At the time of the sale your lawyer will determine whether the seller has already paid all property taxes for the year. If they have, the lawyer will determine on a pro-rated basis, how much is owed back to the seller. If the taxes have not yet been paid, the seller is required to pay them up to the date of closing from the proceeds of the sale of the home. Your property taxes can be paid with your mortgage payments. This is a good idea for a first time home buyer.
These are miscellaneous charges assessed by the municipality for special services provided to the homes in the area that cannot be paid from general tax revenues. Large road and sewer improvements are an example.
Registration fees are paid to the provincial government for recording the transfer of the title and registering the mortgage.
Title Insurance is insurance against loss from defects in title to real property and from the invalidity or unenforceability of mortgage liens. It is meant to protect an owner's or lender's financial interest in real property against loss due to title defects, liens or other matters. It will defend against a lawsuit attacking the title as it is insured, or reimburse the insured for the actual monetary loss incurred, up to the dollar amount of insurance provided by the policy.
The following example demonstrates the need for title insurance. You find out two years after purchasing your home that you have been a victim of identity fraud. Someone stolen your identity and sold your home without your knowledge. A third party purchaser now has a legitimate claim to your property. If you purchased title insurance prior to purchasing your home, the policy will protect your investment.
Mortgage Life and Disability Insurance
Seriously consider mortgage life insurance. The cost is low and can be incorporated into your mortgage payments. In the event of death, terminal illness, or permanent disability, your balance will be paid in full. The maximum varies among financial institutions. Quotes are available with each approved mortgage.
Fire and Contents Insurance
The purchase of a home cannot be completed without a fire insurance binder in place. This must be given to the lender and lawyer prior to closing. If the residence is a condominium it is necessary for the unit owner to arrange insurance for the contents of the unit purchased and for public liability only.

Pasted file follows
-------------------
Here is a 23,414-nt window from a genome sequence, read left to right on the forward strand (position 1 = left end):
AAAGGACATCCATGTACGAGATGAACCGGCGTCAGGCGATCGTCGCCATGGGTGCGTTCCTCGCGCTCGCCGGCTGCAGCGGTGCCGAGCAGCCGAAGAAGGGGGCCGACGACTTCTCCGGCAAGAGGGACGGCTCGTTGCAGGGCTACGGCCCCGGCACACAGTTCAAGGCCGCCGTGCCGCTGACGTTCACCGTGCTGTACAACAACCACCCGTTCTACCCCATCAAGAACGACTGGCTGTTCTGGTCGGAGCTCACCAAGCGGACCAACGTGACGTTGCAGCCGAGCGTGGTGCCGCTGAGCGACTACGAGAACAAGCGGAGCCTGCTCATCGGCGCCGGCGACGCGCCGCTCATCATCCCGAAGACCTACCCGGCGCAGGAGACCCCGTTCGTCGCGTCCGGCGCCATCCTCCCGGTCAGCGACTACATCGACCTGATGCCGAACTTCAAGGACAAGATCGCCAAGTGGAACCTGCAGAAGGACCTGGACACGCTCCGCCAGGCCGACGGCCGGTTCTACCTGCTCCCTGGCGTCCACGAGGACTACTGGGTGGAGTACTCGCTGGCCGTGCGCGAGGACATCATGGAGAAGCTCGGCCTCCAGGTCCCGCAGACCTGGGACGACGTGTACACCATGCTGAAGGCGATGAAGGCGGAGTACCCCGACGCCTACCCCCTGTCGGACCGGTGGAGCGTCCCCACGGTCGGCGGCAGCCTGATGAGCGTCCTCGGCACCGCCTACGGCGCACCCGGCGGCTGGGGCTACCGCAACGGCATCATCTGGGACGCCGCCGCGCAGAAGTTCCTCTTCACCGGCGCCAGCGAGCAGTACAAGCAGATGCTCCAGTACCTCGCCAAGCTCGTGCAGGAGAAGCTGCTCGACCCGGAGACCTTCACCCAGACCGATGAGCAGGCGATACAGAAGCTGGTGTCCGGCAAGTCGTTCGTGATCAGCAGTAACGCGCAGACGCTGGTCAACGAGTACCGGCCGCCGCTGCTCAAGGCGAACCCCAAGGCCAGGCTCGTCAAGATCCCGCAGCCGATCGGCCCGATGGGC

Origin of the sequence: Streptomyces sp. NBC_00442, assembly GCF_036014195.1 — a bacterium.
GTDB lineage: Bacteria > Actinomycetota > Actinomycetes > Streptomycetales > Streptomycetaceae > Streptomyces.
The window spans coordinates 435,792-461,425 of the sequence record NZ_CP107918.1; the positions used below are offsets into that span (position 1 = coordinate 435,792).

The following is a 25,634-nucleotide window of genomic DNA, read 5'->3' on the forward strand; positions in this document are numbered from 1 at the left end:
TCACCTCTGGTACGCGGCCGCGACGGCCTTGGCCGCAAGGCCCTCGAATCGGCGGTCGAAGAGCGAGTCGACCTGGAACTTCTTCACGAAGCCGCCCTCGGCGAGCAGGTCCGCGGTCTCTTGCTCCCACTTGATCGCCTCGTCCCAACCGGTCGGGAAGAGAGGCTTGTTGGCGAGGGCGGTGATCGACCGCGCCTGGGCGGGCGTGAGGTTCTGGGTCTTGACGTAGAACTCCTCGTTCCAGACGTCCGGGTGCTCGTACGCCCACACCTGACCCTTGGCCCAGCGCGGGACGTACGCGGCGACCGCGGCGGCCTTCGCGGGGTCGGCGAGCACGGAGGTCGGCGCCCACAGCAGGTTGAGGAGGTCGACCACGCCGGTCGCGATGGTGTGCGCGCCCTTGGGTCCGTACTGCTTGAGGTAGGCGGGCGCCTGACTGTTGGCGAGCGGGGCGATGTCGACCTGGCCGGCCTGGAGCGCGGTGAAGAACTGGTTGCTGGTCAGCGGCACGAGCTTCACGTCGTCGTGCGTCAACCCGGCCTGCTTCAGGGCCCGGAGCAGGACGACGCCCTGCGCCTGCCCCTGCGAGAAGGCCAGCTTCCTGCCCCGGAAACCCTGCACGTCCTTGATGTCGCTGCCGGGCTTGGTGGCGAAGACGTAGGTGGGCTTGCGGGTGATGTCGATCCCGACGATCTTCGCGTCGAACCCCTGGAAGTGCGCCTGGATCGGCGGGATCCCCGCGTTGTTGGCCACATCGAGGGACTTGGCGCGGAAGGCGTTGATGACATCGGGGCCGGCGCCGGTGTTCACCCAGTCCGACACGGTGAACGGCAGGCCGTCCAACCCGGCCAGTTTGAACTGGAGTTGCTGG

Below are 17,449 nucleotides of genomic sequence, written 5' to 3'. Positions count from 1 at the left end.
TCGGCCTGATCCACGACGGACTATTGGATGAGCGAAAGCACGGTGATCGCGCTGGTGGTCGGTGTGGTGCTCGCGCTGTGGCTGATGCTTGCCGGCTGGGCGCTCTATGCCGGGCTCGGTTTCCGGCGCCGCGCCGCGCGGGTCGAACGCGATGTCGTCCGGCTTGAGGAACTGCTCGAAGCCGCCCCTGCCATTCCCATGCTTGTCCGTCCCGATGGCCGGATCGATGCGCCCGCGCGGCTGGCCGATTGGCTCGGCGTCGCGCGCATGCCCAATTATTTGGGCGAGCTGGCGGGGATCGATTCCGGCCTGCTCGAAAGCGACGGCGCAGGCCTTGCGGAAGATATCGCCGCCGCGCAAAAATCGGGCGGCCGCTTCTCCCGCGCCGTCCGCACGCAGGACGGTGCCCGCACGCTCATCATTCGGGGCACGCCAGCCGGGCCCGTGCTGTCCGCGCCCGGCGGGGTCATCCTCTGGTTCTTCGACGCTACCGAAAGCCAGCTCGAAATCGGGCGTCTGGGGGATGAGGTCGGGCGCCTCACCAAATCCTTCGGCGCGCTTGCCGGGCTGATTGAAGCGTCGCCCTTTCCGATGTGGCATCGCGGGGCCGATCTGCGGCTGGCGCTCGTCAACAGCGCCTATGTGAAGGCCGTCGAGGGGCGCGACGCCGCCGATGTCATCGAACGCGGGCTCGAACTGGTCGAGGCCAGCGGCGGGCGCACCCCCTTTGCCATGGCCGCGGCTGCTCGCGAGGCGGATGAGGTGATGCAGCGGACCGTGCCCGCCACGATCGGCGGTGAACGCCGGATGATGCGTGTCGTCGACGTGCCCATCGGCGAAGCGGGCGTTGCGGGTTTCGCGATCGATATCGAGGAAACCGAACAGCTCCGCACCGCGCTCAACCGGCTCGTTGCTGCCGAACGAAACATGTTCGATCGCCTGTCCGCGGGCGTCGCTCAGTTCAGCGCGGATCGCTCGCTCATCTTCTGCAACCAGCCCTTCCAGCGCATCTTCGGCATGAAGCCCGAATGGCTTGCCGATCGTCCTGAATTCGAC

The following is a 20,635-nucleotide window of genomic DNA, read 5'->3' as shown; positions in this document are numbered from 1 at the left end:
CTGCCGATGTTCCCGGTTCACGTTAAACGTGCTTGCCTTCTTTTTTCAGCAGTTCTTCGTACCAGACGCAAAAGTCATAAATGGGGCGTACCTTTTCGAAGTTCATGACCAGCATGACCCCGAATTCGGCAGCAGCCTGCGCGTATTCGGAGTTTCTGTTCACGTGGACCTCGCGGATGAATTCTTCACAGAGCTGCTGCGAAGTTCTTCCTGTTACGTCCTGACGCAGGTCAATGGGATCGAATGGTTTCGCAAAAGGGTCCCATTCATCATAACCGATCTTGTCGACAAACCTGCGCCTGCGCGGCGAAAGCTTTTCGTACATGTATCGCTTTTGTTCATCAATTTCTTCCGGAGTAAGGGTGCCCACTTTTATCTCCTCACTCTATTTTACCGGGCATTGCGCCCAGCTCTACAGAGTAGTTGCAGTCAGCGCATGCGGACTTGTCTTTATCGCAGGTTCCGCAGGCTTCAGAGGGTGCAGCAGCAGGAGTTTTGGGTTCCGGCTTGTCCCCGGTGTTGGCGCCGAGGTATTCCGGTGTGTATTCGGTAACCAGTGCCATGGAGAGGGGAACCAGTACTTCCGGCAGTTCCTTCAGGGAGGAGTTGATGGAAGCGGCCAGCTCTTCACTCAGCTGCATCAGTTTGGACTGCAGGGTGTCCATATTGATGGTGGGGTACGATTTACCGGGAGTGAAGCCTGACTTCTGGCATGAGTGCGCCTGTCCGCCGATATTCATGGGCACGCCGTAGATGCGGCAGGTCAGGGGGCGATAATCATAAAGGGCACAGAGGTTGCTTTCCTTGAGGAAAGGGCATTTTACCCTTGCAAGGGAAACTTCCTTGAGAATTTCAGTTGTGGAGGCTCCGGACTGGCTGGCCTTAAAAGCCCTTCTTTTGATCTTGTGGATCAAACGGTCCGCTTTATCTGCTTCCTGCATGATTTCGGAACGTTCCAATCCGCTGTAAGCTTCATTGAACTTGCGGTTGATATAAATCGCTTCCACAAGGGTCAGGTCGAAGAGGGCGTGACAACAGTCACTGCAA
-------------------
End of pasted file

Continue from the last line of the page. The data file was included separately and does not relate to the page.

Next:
Purchasing a Condominium
There are many rules that affect condominiums. Make sure you are aware of the rules imposed by the condominium corporation that manages your home.
Rules may address issues such as the following:
- Office, business or commercial uses within condominium units
- Pet restrictions that might relate to the kind of pet, the number of pets or the maximum weight of a pet
- Types and colour of window coverings, (white or off-white) as can be seen from exterior of the building
- Barbequing on balconies
- Satellite dish use (perhaps use of a common area cable T.V. system is required)
- Parking of commercial or recreational vehicles
If you do not comply with a specific rule affecting your condominium, the corporation has the right to get a court order directing compliance and ordering payment of legal costs by the unit owner. If you intend to rent your unit, insert a clause in the tenancy agreement that the tenant will comply with all rules and by-laws of the condominium corporation.
Tips for First Time Buyers
- Have your mortgage payment and property taxes debited from your bank account at the same frequency (bi-weekly, monthly, etc) you are paid.
- Ask your Mortgage Centre Agent questions to make your first home purchase as smooth as possible.
- Make sure you understand the mortgage product, rate and terms that you have chosen.
- Make a budget of all home purchasing expenses including moving expenses and utility hook-ups.
- Leave yourself a “cushion” for incidental costs that were unforeseen.
- Do a mock budget of your post-purchase expenses based on your net pay to see what your monthly finances look like.
- Enjoy purchasing your first home.